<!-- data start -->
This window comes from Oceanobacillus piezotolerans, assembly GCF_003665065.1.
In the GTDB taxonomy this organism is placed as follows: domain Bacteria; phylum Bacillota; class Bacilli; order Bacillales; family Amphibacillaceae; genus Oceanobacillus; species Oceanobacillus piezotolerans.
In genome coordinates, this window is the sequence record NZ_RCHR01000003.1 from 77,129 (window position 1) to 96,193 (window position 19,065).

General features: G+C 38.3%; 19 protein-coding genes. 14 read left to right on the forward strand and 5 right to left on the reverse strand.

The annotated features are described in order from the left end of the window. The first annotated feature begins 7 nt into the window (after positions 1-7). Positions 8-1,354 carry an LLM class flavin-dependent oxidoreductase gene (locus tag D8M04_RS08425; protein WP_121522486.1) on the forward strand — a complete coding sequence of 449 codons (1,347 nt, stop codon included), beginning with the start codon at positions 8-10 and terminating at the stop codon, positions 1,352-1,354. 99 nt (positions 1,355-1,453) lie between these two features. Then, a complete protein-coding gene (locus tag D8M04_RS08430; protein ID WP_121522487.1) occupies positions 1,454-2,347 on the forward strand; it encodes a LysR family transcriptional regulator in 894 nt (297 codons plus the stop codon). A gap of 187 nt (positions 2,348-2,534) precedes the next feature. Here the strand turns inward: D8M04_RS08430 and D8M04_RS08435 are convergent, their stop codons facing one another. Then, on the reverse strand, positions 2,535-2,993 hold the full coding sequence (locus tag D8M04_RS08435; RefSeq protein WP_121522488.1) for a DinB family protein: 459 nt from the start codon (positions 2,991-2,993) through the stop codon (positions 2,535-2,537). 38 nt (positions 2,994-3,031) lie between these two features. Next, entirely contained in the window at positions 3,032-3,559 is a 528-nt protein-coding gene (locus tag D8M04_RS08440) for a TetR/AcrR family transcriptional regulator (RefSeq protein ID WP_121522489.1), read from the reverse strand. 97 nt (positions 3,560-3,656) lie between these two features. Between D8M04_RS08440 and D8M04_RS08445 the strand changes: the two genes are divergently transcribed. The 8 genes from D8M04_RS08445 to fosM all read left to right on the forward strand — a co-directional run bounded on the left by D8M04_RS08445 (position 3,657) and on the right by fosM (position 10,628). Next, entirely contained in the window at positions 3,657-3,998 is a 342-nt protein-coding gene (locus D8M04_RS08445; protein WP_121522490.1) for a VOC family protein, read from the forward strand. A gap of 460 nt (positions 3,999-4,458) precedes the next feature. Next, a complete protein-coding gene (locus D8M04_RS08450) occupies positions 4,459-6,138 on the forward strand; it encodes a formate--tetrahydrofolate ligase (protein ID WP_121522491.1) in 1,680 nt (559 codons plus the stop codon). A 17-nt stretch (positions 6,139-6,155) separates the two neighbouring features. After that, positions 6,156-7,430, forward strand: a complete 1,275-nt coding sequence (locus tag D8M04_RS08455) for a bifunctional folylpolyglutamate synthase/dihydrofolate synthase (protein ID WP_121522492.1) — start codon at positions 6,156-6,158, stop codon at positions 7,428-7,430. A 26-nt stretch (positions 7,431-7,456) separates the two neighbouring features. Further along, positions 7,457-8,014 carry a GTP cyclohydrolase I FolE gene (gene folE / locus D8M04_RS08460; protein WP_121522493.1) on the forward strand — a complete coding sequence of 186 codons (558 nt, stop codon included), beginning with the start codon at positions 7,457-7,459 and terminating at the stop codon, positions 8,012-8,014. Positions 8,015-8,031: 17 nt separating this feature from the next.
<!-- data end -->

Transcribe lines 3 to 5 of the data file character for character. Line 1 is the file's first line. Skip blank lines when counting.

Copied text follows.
In genome coordinates, this window is the sequence record NZ_RCHR01000003.1 from 77,129 (window position 1) to 96,193 (window position 19,065).

General features: G+C 38.3%; 19 protein-coding genes. 14 read left to right on the forward strand and 5 right to left on the reverse strand.

The annotated features are described in order from the left end of the window. The first annotated feature begins 7 nt into the window (after positions 1-7). Positions 8-1,354 carry an LLM class flavin-dependent oxidoreductase gene (locus tag D8M04_RS08425; protein WP_121522486.1) on the forward strand — a complete coding sequence of 449 codons (1,347 nt, stop codon included), beginning with the start codon at positions 8-10 and terminating at the stop codon, positions 1,352-1,354. 99 nt (positions 1,355-1,453) lie between these two features. Then, a complete protein-coding gene (locus tag D8M04_RS08430; protein ID WP_121522487.1) occupies positions 1,454-2,347 on the forward strand; it encodes a LysR family transcriptional regulator in 894 nt (297 codons plus the stop codon). A gap of 187 nt (positions 2,348-2,534) precedes the next feature. Here the strand turns inward: D8M04_RS08430 and D8M04_RS08435 are convergent, their stop codons facing one another. Then, on the reverse strand, positions 2,535-2,993 hold the full coding sequence (locus tag D8M04_RS08435; RefSeq protein WP_121522488.1) for a DinB family protein: 459 nt from the start codon (positions 2,991-2,993) through the stop codon (positions 2,535-2,537). 38 nt (positions 2,994-3,031) lie between these two features. Next, entirely contained in the window at positions 3,032-3,559 is a 528-nt protein-coding gene (locus tag D8M04_RS08440) for a TetR/AcrR family transcriptional regulator (RefSeq protein ID WP_121522489.1), read from the reverse strand. 97 nt (positions 3,560-3,656) lie between these two features. Between D8M04_RS08440 and D8M04_RS08445 the strand changes: the two genes are divergently transcribed. The 8 genes from D8M04_RS08445 to fosM all read left to right on the forward strand — a co-directional run bounded on the left by D8M04_RS08445 (position 3,657) and on the right by fosM (position 10,628). Next, entirely contained in the window at positions 3,657-3,998 is a 342-nt protein-coding gene (locus D8M04_RS08445; protein WP_121522490.1) for a VOC family protein, read from the forward strand. A gap of 460 nt (positions 3,999-4,458) precedes the next feature. Next, a complete protein-coding gene (locus D8M04_RS08450) occupies positions 4,459-6,138 on the forward strand; it encodes a formate--tetrahydrofolate ligase (protein ID WP_121522491.1) in 1,680 nt (559 codons plus the stop codon). A 17-nt stretch (positions 6,139-6,155) separates the two neighbouring features. After that, positions 6,156-7,430, forward strand: a complete 1,275-nt coding sequence (locus tag D8M04_RS08455) for a bifunctional folylpolyglutamate synthase/dihydrofolate synthase (protein ID WP_121522492.1) — start codon at positions 6,156-6,158, stop codon at positions 7,428-7,430. A 26-nt stretch (positions 7,431-7,456) separates the two neighbouring features. Further along, positions 7,457-8,014 carry a GTP cyclohydrolase I FolE gene (gene folE / locus D8M04_RS08460; protein WP_121522493.1) on the forward strand — a complete coding sequence of 186 codons (558 nt, stop codon included), beginning with the start codon at positions 7,457-7,459 and terminating at the stop codon, positions 8,012-8,014. Positions 8,015-8,031: 17 nt separating this feature from the next.